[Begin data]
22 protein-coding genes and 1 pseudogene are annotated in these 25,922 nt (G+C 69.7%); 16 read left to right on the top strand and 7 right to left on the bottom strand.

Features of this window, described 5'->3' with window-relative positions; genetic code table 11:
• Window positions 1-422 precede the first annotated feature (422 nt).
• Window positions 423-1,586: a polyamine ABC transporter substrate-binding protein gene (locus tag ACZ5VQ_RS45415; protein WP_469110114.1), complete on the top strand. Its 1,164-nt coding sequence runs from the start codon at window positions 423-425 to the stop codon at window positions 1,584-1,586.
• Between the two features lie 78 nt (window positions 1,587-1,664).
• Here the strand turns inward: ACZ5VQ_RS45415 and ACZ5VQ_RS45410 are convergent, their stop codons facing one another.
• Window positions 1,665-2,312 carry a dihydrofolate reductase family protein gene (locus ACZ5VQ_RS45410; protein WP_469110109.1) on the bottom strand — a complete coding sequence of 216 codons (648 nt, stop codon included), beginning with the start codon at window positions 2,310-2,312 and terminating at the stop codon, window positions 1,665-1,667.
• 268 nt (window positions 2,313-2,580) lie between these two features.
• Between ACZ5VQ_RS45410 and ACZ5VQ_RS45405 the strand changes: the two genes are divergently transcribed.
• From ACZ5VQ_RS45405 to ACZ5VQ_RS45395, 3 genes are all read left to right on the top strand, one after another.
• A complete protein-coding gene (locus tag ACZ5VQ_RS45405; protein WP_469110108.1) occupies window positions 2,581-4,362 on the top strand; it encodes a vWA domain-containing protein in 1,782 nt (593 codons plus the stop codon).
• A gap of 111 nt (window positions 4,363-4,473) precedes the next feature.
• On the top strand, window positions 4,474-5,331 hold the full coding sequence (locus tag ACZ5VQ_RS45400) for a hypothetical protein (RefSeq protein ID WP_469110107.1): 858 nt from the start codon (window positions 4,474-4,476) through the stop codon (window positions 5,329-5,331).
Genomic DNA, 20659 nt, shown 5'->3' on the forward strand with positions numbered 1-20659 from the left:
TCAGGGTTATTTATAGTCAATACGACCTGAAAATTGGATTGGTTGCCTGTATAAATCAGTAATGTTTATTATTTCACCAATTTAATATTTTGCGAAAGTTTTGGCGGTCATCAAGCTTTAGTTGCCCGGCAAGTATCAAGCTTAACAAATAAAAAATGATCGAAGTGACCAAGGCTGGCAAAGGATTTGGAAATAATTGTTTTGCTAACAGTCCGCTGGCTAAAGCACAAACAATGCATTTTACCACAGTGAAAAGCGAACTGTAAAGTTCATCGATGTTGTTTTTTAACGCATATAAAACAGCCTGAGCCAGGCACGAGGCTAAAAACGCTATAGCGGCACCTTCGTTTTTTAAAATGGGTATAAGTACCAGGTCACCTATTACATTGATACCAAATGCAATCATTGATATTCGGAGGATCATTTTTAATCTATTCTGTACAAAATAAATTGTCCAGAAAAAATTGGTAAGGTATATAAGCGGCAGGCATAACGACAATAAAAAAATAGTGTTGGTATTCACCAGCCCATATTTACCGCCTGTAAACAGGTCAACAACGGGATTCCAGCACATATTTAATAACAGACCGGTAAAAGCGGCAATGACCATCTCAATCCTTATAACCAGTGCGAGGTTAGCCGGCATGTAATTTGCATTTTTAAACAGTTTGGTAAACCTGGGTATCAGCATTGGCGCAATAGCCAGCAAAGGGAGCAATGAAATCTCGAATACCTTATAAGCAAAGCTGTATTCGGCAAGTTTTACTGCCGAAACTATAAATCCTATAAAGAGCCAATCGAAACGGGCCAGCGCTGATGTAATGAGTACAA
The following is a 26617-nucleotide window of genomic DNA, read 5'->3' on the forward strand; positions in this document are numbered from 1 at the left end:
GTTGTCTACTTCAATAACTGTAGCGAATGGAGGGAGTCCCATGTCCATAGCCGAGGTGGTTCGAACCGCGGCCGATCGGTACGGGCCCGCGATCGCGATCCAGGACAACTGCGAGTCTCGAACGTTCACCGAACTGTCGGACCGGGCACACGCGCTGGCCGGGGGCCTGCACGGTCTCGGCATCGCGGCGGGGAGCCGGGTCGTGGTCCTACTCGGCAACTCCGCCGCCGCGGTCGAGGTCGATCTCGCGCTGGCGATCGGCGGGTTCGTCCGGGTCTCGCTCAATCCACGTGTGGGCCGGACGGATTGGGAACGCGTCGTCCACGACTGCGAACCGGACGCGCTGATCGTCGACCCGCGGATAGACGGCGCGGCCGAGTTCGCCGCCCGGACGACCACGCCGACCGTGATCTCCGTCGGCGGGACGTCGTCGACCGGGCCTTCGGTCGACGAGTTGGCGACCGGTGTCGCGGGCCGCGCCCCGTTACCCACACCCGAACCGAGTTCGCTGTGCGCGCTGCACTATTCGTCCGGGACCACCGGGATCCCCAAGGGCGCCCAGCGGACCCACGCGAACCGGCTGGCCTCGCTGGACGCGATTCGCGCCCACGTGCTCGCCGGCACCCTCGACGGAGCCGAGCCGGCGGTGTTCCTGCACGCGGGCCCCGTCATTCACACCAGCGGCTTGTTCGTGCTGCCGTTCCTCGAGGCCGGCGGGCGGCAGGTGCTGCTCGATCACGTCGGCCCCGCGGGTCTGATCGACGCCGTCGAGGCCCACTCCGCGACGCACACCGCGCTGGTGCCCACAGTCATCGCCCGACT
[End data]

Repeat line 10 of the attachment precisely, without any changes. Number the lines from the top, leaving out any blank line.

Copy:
• From ACZ5VQ_RS45405 to ACZ5VQ_RS45395, 3 genes are all read left to right on the top strand, one after another.